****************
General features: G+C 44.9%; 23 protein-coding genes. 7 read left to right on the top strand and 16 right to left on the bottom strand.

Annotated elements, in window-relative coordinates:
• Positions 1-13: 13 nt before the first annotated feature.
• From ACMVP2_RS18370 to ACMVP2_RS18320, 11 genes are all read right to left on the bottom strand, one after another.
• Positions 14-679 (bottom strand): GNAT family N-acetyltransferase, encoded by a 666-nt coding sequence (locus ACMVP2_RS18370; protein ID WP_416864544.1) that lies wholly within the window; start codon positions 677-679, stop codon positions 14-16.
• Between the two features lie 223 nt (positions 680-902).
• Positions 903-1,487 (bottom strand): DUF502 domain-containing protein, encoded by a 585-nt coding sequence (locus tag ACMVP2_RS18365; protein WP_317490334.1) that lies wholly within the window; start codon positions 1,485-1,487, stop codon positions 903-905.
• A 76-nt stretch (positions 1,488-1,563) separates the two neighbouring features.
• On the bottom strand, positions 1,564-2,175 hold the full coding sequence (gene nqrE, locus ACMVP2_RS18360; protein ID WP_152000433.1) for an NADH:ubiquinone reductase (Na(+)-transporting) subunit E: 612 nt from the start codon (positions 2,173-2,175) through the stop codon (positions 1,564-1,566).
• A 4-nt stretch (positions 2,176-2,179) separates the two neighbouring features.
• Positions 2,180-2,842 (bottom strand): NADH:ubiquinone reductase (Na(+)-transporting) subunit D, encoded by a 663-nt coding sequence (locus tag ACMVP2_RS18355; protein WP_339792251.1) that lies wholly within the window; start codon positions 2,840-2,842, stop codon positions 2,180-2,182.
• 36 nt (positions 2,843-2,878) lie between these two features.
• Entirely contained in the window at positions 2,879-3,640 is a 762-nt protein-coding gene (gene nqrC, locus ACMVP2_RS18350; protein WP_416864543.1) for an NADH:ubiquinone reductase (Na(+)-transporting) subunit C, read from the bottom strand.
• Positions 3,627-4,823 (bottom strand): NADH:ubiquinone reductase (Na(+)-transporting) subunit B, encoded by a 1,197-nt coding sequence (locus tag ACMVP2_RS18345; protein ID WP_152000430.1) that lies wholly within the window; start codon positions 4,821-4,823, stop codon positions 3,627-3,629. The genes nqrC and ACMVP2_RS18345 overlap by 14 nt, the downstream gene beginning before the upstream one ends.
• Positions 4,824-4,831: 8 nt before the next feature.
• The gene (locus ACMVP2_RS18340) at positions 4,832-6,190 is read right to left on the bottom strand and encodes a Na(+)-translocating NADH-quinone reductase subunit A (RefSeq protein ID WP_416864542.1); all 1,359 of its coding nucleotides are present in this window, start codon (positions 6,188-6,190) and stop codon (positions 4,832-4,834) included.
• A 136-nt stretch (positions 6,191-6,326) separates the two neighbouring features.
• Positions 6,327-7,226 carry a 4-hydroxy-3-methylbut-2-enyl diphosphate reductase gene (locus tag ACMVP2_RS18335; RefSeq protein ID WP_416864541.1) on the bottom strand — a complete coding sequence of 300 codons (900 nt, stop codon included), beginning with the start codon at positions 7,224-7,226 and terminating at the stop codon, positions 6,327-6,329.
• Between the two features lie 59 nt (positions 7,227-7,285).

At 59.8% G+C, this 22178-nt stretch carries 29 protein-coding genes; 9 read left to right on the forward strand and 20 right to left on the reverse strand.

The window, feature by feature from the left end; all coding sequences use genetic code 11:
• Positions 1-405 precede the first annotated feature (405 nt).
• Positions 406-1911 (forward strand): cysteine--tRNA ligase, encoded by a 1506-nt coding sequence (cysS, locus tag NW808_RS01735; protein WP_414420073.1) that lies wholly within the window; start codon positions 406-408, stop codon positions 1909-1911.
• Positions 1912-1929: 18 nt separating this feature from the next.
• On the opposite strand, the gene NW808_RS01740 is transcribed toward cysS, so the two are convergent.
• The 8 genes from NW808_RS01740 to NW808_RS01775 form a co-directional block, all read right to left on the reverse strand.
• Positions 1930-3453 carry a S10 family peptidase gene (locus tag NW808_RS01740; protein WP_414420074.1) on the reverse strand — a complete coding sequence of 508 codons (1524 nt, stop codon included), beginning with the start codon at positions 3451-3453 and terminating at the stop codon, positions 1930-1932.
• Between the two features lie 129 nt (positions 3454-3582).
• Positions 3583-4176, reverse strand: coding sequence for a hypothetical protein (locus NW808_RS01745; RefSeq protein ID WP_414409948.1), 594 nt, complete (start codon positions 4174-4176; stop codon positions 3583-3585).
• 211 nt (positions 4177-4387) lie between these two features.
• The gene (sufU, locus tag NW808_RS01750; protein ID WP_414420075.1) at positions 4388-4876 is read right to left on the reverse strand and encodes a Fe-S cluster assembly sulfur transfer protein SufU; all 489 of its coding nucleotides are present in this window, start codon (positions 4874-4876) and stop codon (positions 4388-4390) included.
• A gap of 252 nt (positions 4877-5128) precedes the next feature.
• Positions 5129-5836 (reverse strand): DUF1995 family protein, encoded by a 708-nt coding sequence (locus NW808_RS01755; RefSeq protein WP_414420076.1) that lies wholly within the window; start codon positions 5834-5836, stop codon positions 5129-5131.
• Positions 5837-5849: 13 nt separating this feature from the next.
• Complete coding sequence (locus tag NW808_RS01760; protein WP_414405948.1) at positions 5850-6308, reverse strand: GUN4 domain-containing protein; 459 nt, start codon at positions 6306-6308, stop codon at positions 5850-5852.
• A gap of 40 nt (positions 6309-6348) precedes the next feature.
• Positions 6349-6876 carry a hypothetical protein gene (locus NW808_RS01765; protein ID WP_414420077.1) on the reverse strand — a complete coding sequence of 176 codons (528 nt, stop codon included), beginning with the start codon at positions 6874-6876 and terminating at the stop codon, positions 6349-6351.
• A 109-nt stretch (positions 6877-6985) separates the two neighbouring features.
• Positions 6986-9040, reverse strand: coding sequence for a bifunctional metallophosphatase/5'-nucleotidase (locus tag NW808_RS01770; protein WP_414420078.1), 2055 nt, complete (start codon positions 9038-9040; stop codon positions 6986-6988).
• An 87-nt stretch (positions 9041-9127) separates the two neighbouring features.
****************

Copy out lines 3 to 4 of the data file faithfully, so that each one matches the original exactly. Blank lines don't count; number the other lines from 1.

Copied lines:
• Positions 1-13: 13 nt before the first annotated feature.
• From ACMVP2_RS18370 to ACMVP2_RS18320, 11 genes are all read right to left on the bottom strand, one after another.